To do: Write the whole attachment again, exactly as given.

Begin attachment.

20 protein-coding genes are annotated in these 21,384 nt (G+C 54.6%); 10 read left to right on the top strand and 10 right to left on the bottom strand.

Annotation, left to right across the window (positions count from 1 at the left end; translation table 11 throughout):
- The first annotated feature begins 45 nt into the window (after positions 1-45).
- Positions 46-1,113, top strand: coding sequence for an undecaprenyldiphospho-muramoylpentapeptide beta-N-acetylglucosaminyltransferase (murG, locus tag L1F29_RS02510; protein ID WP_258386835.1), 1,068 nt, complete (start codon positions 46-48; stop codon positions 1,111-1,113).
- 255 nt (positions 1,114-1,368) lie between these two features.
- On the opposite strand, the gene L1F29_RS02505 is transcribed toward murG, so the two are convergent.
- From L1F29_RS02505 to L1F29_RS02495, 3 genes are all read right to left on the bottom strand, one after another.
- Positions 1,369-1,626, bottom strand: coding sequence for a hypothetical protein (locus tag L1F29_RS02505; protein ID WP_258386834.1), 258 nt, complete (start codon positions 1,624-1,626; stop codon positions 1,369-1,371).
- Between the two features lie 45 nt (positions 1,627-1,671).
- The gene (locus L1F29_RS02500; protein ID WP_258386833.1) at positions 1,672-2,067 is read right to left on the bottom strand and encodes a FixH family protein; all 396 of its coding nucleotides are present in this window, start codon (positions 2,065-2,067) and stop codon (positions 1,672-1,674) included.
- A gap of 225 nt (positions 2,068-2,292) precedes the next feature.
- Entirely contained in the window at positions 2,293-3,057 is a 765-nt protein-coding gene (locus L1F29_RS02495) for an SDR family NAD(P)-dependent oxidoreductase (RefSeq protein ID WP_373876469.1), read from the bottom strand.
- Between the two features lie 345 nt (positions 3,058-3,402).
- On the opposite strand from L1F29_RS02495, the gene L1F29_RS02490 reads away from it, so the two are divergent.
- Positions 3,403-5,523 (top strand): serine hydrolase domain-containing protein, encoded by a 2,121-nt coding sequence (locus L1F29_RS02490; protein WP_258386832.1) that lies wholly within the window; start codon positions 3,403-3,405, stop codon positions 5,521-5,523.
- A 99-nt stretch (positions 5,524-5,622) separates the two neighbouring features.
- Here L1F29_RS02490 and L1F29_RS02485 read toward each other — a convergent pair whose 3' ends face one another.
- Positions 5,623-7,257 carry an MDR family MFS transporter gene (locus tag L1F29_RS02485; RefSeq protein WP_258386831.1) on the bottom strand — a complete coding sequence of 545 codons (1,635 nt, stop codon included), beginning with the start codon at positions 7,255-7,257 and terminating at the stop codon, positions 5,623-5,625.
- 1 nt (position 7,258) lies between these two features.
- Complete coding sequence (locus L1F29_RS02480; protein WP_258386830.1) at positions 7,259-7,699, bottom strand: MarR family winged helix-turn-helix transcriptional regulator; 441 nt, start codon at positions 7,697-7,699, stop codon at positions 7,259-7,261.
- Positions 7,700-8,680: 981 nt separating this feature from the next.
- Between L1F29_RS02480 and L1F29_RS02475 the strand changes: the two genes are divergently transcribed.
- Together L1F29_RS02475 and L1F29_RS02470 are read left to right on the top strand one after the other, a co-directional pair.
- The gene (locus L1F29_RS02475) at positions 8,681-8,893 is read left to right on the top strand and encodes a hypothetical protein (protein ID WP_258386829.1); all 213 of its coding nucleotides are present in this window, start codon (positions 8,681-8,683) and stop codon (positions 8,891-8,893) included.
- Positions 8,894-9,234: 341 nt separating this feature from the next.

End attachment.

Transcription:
20 protein-coding genes are annotated in these 21,384 nt (G+C 54.6%); 10 read left to right on the top strand and 10 right to left on the bottom strand.

Annotation, left to right across the window (positions count from 1 at the left end; translation table 11 throughout):
- The first annotated feature begins 45 nt into the window (after positions 1-45).
- Positions 46-1,113, top strand: coding sequence for an undecaprenyldiphospho-muramoylpentapeptide beta-N-acetylglucosaminyltransferase (murG, locus tag L1F29_RS02510; protein ID WP_258386835.1), 1,068 nt, complete (start codon positions 46-48; stop codon positions 1,111-1,113).
- 255 nt (positions 1,114-1,368) lie between these two features.
- On the opposite strand, the gene L1F29_RS02505 is transcribed toward murG, so the two are convergent.
- From L1F29_RS02505 to L1F29_RS02495, 3 genes are all read right to left on the bottom strand, one after another.
- Positions 1,369-1,626, bottom strand: coding sequence for a hypothetical protein (locus tag L1F29_RS02505; protein ID WP_258386834.1), 258 nt, complete (start codon positions 1,624-1,626; stop codon positions 1,369-1,371).
- Between the two features lie 45 nt (positions 1,627-1,671).
- The gene (locus L1F29_RS02500; protein ID WP_258386833.1) at positions 1,672-2,067 is read right to left on the bottom strand and encodes a FixH family protein; all 396 of its coding nucleotides are present in this window, start codon (positions 2,065-2,067) and stop codon (positions 1,672-1,674) included.
- A gap of 225 nt (positions 2,068-2,292) precedes the next feature.
- Entirely contained in the window at positions 2,293-3,057 is a 765-nt protein-coding gene (locus L1F29_RS02495) for an SDR family NAD(P)-dependent oxidoreductase (RefSeq protein ID WP_373876469.1), read from the bottom strand.
- Between the two features lie 345 nt (positions 3,058-3,402).
- On the opposite strand from L1F29_RS02495, the gene L1F29_RS02490 reads away from it, so the two are divergent.
- Positions 3,403-5,523 (top strand): serine hydrolase domain-containing protein, encoded by a 2,121-nt coding sequence (locus L1F29_RS02490; protein WP_258386832.1) that lies wholly within the window; start codon positions 3,403-3,405, stop codon positions 5,521-5,523.
- A 99-nt stretch (positions 5,524-5,622) separates the two neighbouring features.
- Here L1F29_RS02490 and L1F29_RS02485 read toward each other — a convergent pair whose 3' ends face one another.
- Positions 5,623-7,257 carry an MDR family MFS transporter gene (locus tag L1F29_RS02485; RefSeq protein WP_258386831.1) on the bottom strand — a complete coding sequence of 545 codons (1,635 nt, stop codon included), beginning with the start codon at positions 7,255-7,257 and terminating at the stop codon, positions 5,623-5,625.
- 1 nt (position 7,258) lies between these two features.
- Complete coding sequence (locus L1F29_RS02480; protein WP_258386830.1) at positions 7,259-7,699, bottom strand: MarR family winged helix-turn-helix transcriptional regulator; 441 nt, start codon at positions 7,697-7,699, stop codon at positions 7,259-7,261.
- Positions 7,700-8,680: 981 nt separating this feature from the next.
- Between L1F29_RS02480 and L1F29_RS02475 the strand changes: the two genes are divergently transcribed.
- Together L1F29_RS02475 and L1F29_RS02470 are read left to right on the top strand one after the other, a co-directional pair.
- The gene (locus L1F29_RS02475) at positions 8,681-8,893 is read left to right on the top strand and encodes a hypothetical protein (protein ID WP_258386829.1); all 213 of its coding nucleotides are present in this window, start codon (positions 8,681-8,683) and stop codon (positions 8,891-8,893) included.
- Positions 8,894-9,234: 341 nt separating this feature from the next.